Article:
Letters to the editor

Beware of the new toll road

Now we have speed cameras on Roosevelt Boulevard, rather than implementing some common-sense things. Simple things like 85th percentile speed limits and making the yellow lights longer are good ideas. Decent-length, all-red intervals help. Sensors can also control the traffic lights, to prevent collisions and keep better flow. When crashes occur, we must look at why in each case. Simple engineering tweaks can be used. Major roadway changes can also be done, but are more long-term.

Instead of looking at real fixes, the decision was made to pursue red-light cameras and speed cameras. The goal is to raise revenue, so fixing problems would not be effective to do that. Not being content with these, the city is looking at getting even more types of ticket cameras. Where does it end?

Where proper engineering is used, compliance is high. Cops can then use discretion and cite the egregious violators.

Things like Vision Zero and automated traffic enforcement have failed in Philadelphia, other parts of Pennsylvania and elsewhere. It is time to get rid of all of it, not double down. If I can find info on all of this, surely others can. I just saw an erroneous speed camera ticket issued in Italy that claimed a small car did 436 mph. Errors like this do happen, but nobody caught it, either? Great technology to use. No meaningful way to appeal a ticket, either.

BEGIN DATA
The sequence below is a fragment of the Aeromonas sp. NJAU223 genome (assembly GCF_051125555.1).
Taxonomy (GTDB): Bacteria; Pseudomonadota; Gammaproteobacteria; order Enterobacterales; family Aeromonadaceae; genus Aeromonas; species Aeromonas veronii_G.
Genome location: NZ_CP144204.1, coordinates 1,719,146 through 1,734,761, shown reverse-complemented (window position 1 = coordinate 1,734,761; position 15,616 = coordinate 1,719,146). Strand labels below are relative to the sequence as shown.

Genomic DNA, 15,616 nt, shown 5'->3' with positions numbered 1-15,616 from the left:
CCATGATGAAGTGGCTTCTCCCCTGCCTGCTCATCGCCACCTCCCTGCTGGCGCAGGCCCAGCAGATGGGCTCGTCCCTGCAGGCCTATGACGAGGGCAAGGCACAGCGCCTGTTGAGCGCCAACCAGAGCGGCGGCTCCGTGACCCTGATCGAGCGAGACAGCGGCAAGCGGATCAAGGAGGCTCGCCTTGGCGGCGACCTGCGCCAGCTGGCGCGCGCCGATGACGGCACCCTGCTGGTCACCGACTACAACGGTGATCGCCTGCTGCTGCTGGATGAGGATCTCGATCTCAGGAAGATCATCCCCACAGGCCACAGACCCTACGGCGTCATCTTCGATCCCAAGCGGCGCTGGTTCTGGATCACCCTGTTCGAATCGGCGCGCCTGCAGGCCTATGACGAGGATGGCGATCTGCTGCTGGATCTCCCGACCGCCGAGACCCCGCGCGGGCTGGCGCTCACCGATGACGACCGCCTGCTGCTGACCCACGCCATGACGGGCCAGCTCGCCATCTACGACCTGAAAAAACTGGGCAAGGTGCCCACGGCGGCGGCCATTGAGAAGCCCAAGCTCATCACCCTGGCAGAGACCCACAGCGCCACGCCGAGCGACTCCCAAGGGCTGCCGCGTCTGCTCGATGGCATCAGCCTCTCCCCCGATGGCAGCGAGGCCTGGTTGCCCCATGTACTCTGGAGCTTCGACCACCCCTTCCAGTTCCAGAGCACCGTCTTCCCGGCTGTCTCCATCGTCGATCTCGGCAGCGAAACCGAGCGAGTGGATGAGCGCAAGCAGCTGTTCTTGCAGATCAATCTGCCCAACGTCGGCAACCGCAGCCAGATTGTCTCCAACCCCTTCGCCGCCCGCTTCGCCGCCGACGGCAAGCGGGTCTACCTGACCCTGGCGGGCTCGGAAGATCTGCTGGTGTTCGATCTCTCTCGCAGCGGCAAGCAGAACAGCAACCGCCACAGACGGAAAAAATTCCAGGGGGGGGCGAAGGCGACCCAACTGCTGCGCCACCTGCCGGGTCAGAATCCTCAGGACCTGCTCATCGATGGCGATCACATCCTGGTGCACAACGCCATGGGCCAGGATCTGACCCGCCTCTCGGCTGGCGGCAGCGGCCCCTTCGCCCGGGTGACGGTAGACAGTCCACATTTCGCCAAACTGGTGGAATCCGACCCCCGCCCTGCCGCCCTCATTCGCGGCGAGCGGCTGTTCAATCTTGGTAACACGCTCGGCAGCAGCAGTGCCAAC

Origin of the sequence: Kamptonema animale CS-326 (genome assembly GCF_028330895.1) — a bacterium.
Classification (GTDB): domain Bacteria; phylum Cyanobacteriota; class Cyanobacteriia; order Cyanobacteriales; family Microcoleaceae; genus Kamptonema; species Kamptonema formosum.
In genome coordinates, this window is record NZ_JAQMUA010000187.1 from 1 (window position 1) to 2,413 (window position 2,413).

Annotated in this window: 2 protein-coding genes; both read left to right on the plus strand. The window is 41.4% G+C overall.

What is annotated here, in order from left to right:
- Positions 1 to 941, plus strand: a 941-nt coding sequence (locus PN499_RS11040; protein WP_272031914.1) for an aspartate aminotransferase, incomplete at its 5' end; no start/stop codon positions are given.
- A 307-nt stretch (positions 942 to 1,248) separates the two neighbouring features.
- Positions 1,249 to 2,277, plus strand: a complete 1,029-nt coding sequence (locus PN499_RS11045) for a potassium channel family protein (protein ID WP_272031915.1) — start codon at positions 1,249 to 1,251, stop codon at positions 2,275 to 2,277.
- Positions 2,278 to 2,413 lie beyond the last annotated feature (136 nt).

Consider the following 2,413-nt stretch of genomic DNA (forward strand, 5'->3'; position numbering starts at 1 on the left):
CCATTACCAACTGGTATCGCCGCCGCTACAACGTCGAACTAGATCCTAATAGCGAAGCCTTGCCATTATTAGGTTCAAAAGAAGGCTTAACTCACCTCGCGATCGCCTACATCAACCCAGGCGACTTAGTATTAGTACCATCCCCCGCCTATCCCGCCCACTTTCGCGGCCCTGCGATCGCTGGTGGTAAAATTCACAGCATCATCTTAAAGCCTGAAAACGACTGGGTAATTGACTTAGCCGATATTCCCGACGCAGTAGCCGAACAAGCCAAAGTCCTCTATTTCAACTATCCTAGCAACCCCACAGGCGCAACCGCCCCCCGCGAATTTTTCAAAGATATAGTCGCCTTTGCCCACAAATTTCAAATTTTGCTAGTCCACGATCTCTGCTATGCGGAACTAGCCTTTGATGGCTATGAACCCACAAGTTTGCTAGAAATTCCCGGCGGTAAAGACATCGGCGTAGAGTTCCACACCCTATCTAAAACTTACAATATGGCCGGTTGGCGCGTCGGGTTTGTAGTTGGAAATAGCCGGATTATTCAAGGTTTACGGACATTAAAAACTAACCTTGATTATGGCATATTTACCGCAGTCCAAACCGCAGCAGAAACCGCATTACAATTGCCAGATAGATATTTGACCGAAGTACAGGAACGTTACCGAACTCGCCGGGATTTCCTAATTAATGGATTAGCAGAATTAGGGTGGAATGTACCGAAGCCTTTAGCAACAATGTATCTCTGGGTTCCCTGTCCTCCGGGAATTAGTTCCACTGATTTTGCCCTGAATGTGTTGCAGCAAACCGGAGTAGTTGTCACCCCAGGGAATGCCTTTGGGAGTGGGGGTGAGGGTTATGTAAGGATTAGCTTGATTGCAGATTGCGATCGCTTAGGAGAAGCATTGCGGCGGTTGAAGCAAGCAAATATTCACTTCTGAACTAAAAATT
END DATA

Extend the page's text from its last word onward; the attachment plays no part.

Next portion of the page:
Contact the governor, your state representative and your state senator, and tell them to repeal automated enforcement. Your wallet depends upon it.

James Sikorski Jr.

National Motorists Association

School district clueless

So, the school board has approved the use of virtual schools until Nov. 17. After watching the school district acting like a skit of The Keystone Kops at the end of the last school year, this should be interesting. All of a sudden, every student is going to have the internet. The district told us they had that on May 4. I guess it was hoping the students did. Where are all these Chromebooks coming from? I’m sure there are some missing or broken from the last go round, and now the new classes coming in need them. It’s time to invest in Chromebooks. The biggest part of this plan that is bothersome is the students can’t physically go to school but if you need daycare, then stuff them into school buildings, libraries and rec centers. Is the concept of virtual schooling to keep the students from interacting? If they can interact in those buildings, why can’t they interact in face-to-face schooling? Let the games begin. The school district might make MLB look like brain surgeons.